Originally posted by Bosswrench:
Mike, one suggestion: find yourself a good short-block or complete 351-C and start learning on that. Its worked for many and the advantages are numerous: no pressure to get it done at any particular date, you get to drive the car during the rebuild, your learn the motor's li'l tricks at your own pace and maybe even take advantage of parts deals as they occur.

Expect to find absolute rubbish for sale with a few diamonds mixed in- it HAS been 45 years since these engines were to be Ford's shining star that 'King' Henry ll threw away. Your heads are excellent as are a few more parts you already own so this could be done on a reasonable budget.
If I have said this before please forgive me. I rebuilt my 351 windsor (69 model) but of course had the machining done by a reputable race engine builder/machinist. Since it was my first rebuild I had them order all the parts so that I would not have a problem with the incorrect parts for my particular engine. I also had them check bearing clearances and install screw in oil plugs. It was to be a completely stock rebuild 20 thou over. Cut a long story short here is a list of dramas on assembly time when one would have thought it drama free. Some I have thankfully forgotten.

Incorrect intake gaskets (was off a later windsor)

Incorrect sump gasket (probably the same problem)

Pistons hung out of the block by 20 thou so had to be machined (as it turns out the 69 block deck height is shorter than later years)

Had to take to the cam retaining washer edge with a grinder to make it fit the new double row chain

The worst of all is the brand new harmonic balancer. This caused me the most woes for a long time before I realised what was going on. I had a lot of problems with plugs fouling and in my search to fix the problem I changed many things but the most expensive being the rockers. They were changed to adjustable roller rockers but to no avail. One day while playing with the timing I decided to adjust it by ear and driving. Well after that the car came to life and no more fouling. But the timing sure was not any longer on the usual 10-18 degrees of initial advance but miles away. My theory is the balancer has the timing marks for a later model windsor with the water pump outlet of the drivers side, not the passenger side as my engine was. This means the timing pointer on my engine is in a different place than a later engine. So when I set the initial timing on around twelve degrees it was likely quite retarded but enough to run. That's the theory anyway!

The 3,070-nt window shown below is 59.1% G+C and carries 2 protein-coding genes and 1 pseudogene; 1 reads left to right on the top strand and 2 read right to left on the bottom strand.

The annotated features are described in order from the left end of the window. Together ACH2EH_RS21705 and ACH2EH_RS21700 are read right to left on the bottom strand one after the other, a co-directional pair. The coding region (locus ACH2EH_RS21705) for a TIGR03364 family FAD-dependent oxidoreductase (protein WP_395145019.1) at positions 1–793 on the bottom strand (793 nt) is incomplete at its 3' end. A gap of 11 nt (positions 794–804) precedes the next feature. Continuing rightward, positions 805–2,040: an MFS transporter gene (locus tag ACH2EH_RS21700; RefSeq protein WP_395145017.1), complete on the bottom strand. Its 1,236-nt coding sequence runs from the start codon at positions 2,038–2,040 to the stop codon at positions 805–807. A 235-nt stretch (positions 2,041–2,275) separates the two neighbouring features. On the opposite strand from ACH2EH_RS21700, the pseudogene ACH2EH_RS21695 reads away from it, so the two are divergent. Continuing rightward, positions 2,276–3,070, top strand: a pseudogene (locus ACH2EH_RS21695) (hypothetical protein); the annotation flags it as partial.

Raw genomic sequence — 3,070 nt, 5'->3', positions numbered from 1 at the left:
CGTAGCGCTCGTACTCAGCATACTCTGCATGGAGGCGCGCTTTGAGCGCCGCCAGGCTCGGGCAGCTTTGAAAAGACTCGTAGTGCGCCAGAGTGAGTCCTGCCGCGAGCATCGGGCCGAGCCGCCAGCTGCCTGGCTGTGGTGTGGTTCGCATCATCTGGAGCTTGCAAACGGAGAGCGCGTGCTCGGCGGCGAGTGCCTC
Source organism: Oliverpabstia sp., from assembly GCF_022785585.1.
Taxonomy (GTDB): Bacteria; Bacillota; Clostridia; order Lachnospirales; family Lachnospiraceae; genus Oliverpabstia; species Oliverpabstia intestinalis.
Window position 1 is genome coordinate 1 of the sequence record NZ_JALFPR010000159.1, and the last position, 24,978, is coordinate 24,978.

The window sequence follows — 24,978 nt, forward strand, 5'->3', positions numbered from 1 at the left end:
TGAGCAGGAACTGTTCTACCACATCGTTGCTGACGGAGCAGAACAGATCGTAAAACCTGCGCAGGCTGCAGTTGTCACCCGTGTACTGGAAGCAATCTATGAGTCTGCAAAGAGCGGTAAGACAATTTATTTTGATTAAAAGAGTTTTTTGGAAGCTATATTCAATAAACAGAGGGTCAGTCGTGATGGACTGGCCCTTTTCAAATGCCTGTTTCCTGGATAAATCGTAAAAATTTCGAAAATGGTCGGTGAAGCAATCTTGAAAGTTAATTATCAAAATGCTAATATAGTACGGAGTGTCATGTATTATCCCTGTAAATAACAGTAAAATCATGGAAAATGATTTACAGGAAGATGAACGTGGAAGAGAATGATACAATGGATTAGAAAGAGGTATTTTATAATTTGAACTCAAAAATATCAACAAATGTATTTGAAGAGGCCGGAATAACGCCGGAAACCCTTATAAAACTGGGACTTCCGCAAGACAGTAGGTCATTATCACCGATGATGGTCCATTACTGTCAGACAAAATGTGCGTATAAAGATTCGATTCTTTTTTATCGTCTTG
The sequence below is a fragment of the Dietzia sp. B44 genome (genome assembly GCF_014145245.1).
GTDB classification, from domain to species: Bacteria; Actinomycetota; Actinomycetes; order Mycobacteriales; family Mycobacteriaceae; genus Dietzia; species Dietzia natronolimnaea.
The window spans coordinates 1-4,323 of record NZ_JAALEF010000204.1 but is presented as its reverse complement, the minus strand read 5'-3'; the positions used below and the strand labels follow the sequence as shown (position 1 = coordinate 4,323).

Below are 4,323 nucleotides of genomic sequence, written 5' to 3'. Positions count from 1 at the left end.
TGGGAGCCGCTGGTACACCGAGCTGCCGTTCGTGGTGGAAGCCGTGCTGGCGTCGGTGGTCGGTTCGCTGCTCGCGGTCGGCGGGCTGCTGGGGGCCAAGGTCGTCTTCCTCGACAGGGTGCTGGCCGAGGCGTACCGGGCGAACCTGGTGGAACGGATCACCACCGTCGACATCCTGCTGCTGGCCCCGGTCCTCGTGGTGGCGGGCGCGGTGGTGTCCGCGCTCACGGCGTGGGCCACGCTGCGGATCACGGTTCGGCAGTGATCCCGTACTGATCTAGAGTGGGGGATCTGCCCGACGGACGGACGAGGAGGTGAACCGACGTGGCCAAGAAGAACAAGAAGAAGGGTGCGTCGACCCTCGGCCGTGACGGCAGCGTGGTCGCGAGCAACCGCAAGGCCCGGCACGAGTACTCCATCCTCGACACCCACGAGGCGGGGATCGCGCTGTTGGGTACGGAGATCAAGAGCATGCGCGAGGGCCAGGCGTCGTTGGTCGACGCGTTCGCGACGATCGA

The rubber rear main seal failed around three months after the rebuild. Don't know why but it had two great splits in it.

No matter what with rebuilding an engine you are going to have to rely on someone else for machining or parts etc. And you better look out because they are staying up at nights thinking of ways to ruin your day!
Being a relative beginner I didn't know to do such things. At the time I was just happy the engine didn't blow up when it first started! Some times you just have to live through these things to learn. Engine rebuilding is all about checking for every one else's mistakes. Be it the machinist, the part manufacturers or yourself.
quote:
My theory is the balancer has the timing marks for a later model windsor with the water pump outlet of the drivers side, not the passenger side as my engine was. This means the timing pointer on my engine is in a different place than a later engine. So when I set the initial timing on around twelve degrees it was likely quite retarded but enough to run. That's the theory anyway!

This happened to a fellow PCNC member too. His 600 hp engine (builder provided dyno sheet) sure didn't feel like 600 hp. Turns out the timing marks on the balancer didn't line up with the pointer on his Cleveland. Had taken it to a tuner who figured out the problem and returned the car with an extra 100 hp (or more) that had been missing before!
On 351-Cs made in the various years, there are at least three completely different timing pointers- one of which uses a tubular holder for some Ford instrument probably having to do with smog controls. I don't think its possible to accidently add a 351W timing pointer, but I've been wrong before.... And stock harmonic damper outer rings with the timing marks on them shift unpredictably- usually toward retard. If you use a stock harmonic balancer, my suggestion is to not change your distributor timing until you absolutely verify TDC first.